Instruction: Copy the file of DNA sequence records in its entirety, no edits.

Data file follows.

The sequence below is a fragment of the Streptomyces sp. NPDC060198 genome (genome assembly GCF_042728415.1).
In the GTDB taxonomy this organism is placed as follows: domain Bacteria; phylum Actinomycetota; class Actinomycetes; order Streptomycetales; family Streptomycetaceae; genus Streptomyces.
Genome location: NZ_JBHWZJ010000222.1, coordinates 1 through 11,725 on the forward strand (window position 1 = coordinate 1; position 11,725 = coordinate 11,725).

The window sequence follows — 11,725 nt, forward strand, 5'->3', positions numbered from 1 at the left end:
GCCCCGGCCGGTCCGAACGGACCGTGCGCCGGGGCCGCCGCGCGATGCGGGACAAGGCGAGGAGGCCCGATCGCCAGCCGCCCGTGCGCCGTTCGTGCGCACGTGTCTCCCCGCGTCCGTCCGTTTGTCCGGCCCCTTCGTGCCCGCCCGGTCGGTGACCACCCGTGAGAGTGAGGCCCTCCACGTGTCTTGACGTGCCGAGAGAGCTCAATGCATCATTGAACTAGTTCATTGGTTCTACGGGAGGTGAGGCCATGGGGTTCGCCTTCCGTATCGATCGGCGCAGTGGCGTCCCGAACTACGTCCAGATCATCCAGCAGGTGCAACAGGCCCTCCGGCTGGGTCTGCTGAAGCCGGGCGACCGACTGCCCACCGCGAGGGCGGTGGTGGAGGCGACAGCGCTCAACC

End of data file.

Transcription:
The sequence below is a fragment of the Streptomyces sp. NPDC060198 genome (genome assembly GCF_042728415.1).
In the GTDB taxonomy this organism is placed as follows: domain Bacteria; phylum Actinomycetota; class Actinomycetes; order Streptomycetales; family Streptomycetaceae; genus Streptomyces.
Genome location: NZ_JBHWZJ010000222.1, coordinates 1 through 11,725 on the forward strand (window position 1 = coordinate 1; position 11,725 = coordinate 11,725).

The window sequence follows — 11,725 nt, forward strand, 5'->3', positions numbered from 1 at the left end:
GCCCCGGCCGGTCCGAACGGACCGTGCGCCGGGGCCGCCGCGCGATGCGGGACAAGGCGAGGAGGCCCGATCGCCAGCCGCCCGTGCGCCGTTCGTGCGCACGTGTCTCCCCGCGTCCGTCCGTTTGTCCGGCCCCTTCGTGCCCGCCCGGTCGGTGACCACCCGTGAGAGTGAGGCCCTCCACGTGTCTTGACGTGCCGAGAGAGCTCAATGCATCATTGAACTAGTTCATTGGTTCTACGGGAGGTGAGGCCATGGGGTTCGCCTTCCGTATCGATCGGCGCAGTGGCGTCCCGAACTACGTCCAGATCATCCAGCAGGTGCAACAGGCCCTCCGGCTGGGTCTGCTGAAGCCGGGCGACCGACTGCCCACCGCGAGGGCGGTGGTGGAGGCGACAGCGCTCAACC